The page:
alexa Hemodialysis vascular access problems in Canada: results from the dialysis outcomes and practice Patterns Study (DOPPS II).
Nephrology

Nephrology

Journal of Kidney

Author(s): David C Mendelssohn, Jean Ethier, Stacey J Elder, Rajiv Saran, Friedrich K Port

Abstract Share this page

BACKGROUND: The optimal vascular access for chronic maintenance haemodialysis (HD) is the native arteriovenous fistula (AVF). Vascular access practice patterns are reported for a Canadian cohort of patients from the Dialysis Outcomes and Practice Patterns Study (DOPPS II). METHODS: DOPPS II is a prospective, observational study in 12 countries, including Canada. A representative random sample of 20 Canadian HD facilities and patients within those units were studied during 2002-2004. Canadian results were compared with those found in Europe and the USA. RESULTS: AVF use in Canadian prevalent (53%) and incident (26%) patients was lower than Canadian guidelines recommend (60%), and lower than in Europe [prevalent (74%), incident (50%)]. Despite 85% of Canadian HD patients having seen a nephrologist for > 1 month prior to starting dialysis, central venous catheter use in Canada (33% in prevalent patients, 70% in incident patients) was much higher than in Europe (prevalent 18%, incident 46%) and slightly higher than in the USA (prevalent 25%, incident 66%). This pattern is contrary to the preferences of Canadian medical directors and vascular access surgeons. The typical time from referral until permanent vascular access creation is substantially longer in Canada (61.7 days) than in Europe (29.4 days) or the USA (16 days). This longer delay time and higher catheter use in Canada may be a consequence of the significantly lower number of access surgeons per 100 HD patients in Canada (2.9) compared with the USA (8.1) and Europe (4.6). Furthermore, the median hours per week devoted to vascular access-related surgery per 100 patients is substantially lower in Canada (0.027 h) compared with the USA (0.082 h) and Europe (0.059 h). CONCLUSION: These findings suggest that Canadian chronic HD patients often rely on central venous catheters for vascular access, despite their known association with numerous detrimental outcomes in HD. Nephrologists, vascular access surgeons, interventional radiologists, other physicians and health care funding bodies must be more broadly educated about the priority of AVF creation as the preferred vascular access for chronic HD patients. They must work together to secure both the human and financial resources and other health care system enhancements to increase AVF creation rates in a timely manner.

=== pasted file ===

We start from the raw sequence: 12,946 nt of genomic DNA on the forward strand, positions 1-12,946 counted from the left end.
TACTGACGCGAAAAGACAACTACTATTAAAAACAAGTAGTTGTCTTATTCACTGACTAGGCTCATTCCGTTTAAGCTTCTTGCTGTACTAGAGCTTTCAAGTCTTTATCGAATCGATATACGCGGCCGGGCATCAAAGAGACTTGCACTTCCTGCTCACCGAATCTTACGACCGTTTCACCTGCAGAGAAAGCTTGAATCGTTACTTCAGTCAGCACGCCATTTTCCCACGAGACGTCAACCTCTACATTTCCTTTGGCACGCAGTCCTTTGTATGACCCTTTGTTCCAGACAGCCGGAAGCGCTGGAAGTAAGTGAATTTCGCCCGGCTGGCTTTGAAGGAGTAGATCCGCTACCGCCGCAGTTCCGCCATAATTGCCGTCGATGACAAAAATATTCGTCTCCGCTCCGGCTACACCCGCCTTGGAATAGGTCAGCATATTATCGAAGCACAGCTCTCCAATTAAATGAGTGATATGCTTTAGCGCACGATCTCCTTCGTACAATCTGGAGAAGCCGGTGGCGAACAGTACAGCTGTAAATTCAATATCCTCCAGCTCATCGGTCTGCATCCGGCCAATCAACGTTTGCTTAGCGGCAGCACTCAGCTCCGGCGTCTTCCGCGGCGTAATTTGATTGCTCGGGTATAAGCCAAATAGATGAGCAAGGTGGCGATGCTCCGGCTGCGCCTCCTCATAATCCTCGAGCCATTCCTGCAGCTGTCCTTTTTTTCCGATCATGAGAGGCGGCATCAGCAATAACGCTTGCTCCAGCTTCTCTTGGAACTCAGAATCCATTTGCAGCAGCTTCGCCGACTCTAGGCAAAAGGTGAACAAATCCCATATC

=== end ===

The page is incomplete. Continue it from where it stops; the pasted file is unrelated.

This article was published in Nephrology Dialysis Transplantation and referenced in Journal of Kidney

Relevant Expert PPTs

Recommended Conferences

  • 11th Global Nephrologists Annual Meeting
    Jun 26-28, 2017, London, UK
  • 2nd Annual Kidney Congress
    Aug 28-30, 2017, Philadelphia, USA
  • 16th European Nephrology Conference
    Oct 02-04, 2017, Barcelona, Spain
  • 16th International Conference on Nephrology
    Nov 02-03, 2017, Atlanta, USA

Relevant Topics

Peer Reviewed Journals
 
Make the best use of Scientific Research and information from our 700 + peer reviewed, Open Access Journals
International Conferences 2017-18
 
Meet Inspiring Speakers and Experts at our 3000+ Global Annual Meetings

Contact Us

 
© 2008-2017 OMICS International - Open Access Publisher. Best viewed in Mozilla Firefox | Google Chrome | Above IE 7.0 version
adwords